One of the most disturbing scenes in a new video work by Carrie Mae Weems at the Park Avenue Armory in Manhattan comes around the middle. We see the paper silhouettes of two (presumably white) women in 19th-century garb, laughing uproariously over a tea table. They look like women who might have been enjoying an afternoon on a Southern plantation.

But what the audience hears is the voice of Amy Cooper, the white woman who called the police on Black birdwatcher Christian Cooper in Central Park in 2020: “I’m going to tell them an African American man is threatening my life. There’s an African American man; I’m in Central Park, and he’s recording me and threatening myself and my dog.”

That snippet repeats on a loop.

“You're implicated as a viewer and she doesn't let you off the hook,” said curator Tom Eccles. “I think that's what gives it a real resonance and power.”

In fact, Weems’ entire exhibit, called “The Shape of Things,” is powerful. The artist, who has "consistently and poignantly addressed the conditions of race in the United States" in her works, uses 19th-century technology with archival and current images to make viewers feel — in a visceral way — the long history of white supremacy in America. Weems said the idea came to her several years ago when she heard a talk about how the demographics of the country were shifting so that eventually it would be “majority minority.”

“I just found that so fascinating. I rushed home and started investigating this, started thinking about this,” Weems said. “And as the country’s been moving from white to Black and various shades of brown, there’s been extraordinary resistance — whether it’s the election of Donald Trump to the police violence that’s been directed against young Black men. So those are the themes I explore in this exhibition.”

But also, she said she wanted to think about how you ”bring the past forward,” hence the use of so much old timey technology. According to the show's description, it's all "suggestive of a 19th-century carnival," with dioramas and peep shows.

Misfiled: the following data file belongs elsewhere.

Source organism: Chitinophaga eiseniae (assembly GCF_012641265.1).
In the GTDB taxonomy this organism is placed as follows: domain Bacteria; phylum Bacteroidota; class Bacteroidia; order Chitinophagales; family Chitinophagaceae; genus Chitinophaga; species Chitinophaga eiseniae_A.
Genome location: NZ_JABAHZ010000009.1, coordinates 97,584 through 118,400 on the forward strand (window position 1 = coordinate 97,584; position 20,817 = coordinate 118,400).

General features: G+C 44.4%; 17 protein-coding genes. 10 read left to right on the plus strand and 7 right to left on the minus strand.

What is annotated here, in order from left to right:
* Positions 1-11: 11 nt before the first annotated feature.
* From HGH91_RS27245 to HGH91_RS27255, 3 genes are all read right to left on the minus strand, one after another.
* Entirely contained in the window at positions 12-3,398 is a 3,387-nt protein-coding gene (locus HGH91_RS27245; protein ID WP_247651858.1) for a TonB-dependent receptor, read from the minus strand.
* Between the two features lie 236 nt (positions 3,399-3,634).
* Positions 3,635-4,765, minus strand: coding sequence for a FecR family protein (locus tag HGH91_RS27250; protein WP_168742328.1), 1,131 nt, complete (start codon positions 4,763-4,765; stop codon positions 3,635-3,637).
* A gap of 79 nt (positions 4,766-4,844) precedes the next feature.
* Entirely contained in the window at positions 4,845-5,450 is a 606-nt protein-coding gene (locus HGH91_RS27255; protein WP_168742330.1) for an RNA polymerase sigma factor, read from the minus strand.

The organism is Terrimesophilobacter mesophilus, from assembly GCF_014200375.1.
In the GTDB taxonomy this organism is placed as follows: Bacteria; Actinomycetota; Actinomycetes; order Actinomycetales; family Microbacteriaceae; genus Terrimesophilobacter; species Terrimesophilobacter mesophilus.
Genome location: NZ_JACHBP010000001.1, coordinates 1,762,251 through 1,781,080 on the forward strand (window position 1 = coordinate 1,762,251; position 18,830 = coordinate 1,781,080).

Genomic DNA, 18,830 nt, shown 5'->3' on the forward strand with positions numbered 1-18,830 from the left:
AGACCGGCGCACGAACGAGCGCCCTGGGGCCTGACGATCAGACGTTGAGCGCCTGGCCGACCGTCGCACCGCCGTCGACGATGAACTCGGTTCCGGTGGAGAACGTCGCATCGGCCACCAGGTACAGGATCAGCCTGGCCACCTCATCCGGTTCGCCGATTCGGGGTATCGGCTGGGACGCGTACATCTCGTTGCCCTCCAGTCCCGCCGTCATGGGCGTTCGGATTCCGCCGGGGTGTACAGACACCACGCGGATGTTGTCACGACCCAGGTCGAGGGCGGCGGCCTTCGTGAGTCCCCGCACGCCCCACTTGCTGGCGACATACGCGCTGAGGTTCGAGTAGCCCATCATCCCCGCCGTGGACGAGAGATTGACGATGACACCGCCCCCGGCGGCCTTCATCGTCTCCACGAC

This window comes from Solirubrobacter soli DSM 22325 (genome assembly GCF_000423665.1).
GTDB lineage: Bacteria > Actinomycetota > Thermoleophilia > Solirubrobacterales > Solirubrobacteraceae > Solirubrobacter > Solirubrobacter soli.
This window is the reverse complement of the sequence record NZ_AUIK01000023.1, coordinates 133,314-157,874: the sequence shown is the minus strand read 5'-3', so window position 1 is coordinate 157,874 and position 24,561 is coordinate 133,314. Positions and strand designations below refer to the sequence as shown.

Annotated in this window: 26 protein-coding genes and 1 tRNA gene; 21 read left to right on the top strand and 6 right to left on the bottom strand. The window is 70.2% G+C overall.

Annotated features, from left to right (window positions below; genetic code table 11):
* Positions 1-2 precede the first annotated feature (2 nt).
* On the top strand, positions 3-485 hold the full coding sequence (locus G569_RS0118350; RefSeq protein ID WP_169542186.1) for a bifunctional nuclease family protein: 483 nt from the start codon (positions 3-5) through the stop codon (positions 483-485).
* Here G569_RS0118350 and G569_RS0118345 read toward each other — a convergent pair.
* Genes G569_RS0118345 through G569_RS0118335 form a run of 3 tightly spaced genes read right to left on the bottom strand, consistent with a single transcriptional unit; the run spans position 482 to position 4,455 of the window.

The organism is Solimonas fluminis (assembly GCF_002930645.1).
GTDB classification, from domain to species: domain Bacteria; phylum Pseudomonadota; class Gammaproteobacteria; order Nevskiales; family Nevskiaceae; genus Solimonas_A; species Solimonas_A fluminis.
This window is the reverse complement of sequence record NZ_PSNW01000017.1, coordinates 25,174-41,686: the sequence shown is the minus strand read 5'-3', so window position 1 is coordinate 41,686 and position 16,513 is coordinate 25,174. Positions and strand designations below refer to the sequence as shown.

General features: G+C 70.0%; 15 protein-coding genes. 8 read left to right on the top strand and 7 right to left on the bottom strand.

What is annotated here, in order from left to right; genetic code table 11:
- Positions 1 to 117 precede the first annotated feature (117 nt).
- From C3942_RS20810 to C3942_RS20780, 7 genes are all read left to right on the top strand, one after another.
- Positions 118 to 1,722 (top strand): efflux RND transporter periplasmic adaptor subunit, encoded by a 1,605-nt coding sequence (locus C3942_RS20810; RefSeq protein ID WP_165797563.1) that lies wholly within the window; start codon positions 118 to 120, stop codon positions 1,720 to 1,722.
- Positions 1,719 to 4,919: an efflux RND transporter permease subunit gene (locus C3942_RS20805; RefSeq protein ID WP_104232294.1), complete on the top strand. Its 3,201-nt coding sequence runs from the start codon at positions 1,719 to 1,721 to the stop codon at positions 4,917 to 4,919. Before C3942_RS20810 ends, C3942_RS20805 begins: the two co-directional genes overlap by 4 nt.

The 40-minute video that acts as the centerpiece of the exhibit is shown on a 24-foot, 360-degree screen and is based on something called a cyclorama. Popular over 150 years ago, cycloramas have been called the IMAX of the 1860s; they were immersive, surrounding the audience with murals of historic or battle scenes.

Then there’s “Pepper’s Ghost,” which employs lights and glass to trick an audience into seeing ghostly images. “It’s the 19th-century version of a hologram,” Weems said. And there are dioramas — in a series of small rooms set off to the side, one of them is set up like a rich Dutch still life, with rich draperies, a globe, a fallen pillar, and a taxidermied swan. But instead of being a general memento mori, we see the balloons and flowers and candles and photographs and realize it’s a memorial to those Black people who have lost their lives at the hands of police, a memorial that’s both beautiful and horrific at once.

Weems is best known as a photographer (and photography, too, is a 19th century technology), so there are plenty of photographic images here, too. These are large-format, black and white portraits of a model wearing a variety of masks — a monkey, a donkey, an elephant, a chicken, a sheep. It is clear that they are portraits, in a way, of American politicians.

But Weems said the show isn’t meant to be political, though she’s “engaged in my historical moment, in the time in which I live.”

Her framing is that she’s unpacking the images of America, she hopes “allows for deeper kinds of journey, a deeper personal journey, the kinds of questions that we have to ask ourselves about who we are, what we are, who we want to be, how we want to engage the world around us.”

The show is not, in the end, about America as a whole, Weems said. It’s about the individuals standing in the Armory, who need to make daily choices about the kind of world they want to live in.

Curator Eccles said the exhibit provokes “a roller coaster of emotion,” and indeed it does. At the end, there’s a serene place for reflection after you get off that roller coaster. You walk inside a mesh curtain, and there’s a large, glowing photograph of the moon. Leading up to it is a staircase, and an illuminated door. Weems has spent the exhibit prodding at the conscience of the viewer. The door is like a question: now that you know the truth, it seems to say, will you take steps to change the shape of things?

“The Shape of Things” by Carrie Mae Weems is at the Park Avenue Armory (643 Park Ave, Manhattan) through December 31st. Tickets are $18.